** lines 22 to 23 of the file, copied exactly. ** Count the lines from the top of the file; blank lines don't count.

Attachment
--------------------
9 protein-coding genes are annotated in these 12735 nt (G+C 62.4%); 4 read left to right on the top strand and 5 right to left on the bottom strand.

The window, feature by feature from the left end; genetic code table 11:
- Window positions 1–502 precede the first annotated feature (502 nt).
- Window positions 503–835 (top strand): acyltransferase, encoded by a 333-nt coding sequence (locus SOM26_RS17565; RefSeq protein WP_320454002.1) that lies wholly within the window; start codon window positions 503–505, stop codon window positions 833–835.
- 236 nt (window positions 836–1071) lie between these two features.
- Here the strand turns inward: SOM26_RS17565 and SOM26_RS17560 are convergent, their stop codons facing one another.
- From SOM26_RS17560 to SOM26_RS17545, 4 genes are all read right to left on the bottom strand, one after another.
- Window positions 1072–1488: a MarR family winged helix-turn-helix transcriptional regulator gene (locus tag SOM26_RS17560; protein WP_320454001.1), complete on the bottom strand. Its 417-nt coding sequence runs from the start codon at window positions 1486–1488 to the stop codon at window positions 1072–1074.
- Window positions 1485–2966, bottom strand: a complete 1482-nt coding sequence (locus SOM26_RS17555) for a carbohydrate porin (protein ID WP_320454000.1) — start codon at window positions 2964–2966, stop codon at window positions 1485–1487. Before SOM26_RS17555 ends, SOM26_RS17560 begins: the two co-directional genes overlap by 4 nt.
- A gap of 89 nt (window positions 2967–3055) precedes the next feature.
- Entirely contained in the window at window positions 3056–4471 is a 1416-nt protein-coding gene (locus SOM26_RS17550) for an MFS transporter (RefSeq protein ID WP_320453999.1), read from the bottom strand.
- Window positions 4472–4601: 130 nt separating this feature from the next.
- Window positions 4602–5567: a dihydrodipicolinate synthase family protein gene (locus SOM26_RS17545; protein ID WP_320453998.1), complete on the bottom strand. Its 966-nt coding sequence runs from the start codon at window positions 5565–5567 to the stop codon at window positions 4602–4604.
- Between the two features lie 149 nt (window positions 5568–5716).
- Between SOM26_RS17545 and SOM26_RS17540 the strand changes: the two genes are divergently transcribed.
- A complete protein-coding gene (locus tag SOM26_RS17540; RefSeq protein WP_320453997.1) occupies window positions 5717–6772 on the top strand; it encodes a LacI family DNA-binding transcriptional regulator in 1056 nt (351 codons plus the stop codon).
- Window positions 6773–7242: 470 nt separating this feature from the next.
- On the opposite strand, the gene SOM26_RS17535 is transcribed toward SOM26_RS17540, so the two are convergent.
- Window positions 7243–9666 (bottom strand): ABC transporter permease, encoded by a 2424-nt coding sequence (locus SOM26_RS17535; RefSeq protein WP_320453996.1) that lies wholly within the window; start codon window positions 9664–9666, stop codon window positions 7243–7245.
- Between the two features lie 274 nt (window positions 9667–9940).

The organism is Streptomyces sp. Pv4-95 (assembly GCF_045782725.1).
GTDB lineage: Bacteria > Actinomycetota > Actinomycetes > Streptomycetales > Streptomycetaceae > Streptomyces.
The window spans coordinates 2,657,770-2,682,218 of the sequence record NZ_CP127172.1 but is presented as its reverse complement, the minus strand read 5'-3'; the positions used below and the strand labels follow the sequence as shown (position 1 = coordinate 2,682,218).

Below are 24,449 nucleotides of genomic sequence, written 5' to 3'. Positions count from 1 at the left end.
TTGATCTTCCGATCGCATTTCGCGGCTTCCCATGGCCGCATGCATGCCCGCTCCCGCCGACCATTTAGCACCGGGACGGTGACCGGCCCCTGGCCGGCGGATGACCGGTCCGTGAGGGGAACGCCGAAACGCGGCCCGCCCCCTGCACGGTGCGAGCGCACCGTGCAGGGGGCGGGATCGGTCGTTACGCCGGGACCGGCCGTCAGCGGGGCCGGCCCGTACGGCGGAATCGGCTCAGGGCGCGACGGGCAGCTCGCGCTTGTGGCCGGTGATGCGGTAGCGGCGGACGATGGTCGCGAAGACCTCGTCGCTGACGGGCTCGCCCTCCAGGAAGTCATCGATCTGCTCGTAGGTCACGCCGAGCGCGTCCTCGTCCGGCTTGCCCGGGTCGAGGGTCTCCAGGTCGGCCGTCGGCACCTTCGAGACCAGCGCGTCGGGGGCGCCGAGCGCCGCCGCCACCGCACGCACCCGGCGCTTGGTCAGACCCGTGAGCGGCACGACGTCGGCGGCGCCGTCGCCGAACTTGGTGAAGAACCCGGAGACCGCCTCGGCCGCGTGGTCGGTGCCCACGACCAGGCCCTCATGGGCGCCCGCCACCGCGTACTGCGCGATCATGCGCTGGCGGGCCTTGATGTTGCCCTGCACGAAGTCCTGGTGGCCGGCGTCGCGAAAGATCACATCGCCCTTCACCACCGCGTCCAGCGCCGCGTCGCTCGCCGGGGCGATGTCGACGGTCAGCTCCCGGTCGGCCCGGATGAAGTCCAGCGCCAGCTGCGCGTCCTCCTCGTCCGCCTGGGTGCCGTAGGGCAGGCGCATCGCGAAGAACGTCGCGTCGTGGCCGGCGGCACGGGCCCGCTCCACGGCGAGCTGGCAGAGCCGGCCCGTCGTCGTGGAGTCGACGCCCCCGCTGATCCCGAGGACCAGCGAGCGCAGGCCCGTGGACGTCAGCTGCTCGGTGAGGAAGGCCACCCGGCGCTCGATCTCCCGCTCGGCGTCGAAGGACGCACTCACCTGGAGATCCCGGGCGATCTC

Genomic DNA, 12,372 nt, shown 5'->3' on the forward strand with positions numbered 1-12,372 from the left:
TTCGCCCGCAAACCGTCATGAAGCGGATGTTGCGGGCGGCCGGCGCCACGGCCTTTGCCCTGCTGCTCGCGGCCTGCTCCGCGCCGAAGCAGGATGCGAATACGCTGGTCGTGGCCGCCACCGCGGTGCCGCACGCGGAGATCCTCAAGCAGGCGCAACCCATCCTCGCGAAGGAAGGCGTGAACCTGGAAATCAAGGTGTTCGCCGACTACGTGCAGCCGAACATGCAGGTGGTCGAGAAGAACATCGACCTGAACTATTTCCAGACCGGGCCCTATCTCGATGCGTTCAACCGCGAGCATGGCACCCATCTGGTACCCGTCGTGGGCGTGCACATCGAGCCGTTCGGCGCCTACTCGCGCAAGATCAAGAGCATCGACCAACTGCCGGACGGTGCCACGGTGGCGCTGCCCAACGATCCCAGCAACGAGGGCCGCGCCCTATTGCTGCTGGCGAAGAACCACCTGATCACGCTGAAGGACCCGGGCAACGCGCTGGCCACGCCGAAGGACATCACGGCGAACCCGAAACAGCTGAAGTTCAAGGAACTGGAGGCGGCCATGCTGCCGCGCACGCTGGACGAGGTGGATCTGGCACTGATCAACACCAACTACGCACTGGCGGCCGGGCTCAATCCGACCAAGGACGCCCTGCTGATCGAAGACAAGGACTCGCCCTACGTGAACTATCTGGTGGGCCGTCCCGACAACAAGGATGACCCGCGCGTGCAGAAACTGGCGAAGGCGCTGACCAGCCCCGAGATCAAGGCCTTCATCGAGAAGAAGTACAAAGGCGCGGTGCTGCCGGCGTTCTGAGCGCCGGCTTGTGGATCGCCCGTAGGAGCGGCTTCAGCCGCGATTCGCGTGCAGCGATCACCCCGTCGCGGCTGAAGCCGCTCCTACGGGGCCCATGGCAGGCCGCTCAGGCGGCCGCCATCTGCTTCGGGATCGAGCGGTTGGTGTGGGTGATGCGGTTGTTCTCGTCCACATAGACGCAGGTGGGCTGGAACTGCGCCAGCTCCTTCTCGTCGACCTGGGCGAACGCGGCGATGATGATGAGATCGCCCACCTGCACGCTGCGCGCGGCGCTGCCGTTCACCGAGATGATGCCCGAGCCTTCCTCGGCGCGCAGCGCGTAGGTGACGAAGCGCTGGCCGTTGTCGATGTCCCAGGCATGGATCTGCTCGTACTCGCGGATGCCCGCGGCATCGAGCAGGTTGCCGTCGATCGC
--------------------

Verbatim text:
GTDB lineage: Bacteria > Actinomycetota > Actinomycetes > Streptomycetales > Streptomycetaceae > Streptomyces.
The window spans coordinates 2,657,770-2,682,218 of the sequence record NZ_CP127172.1 but is presented as its reverse complement, the minus strand read 5'-3'; the positions used below and the strand labels follow the sequence as shown (position 1 = coordinate 2,682,218).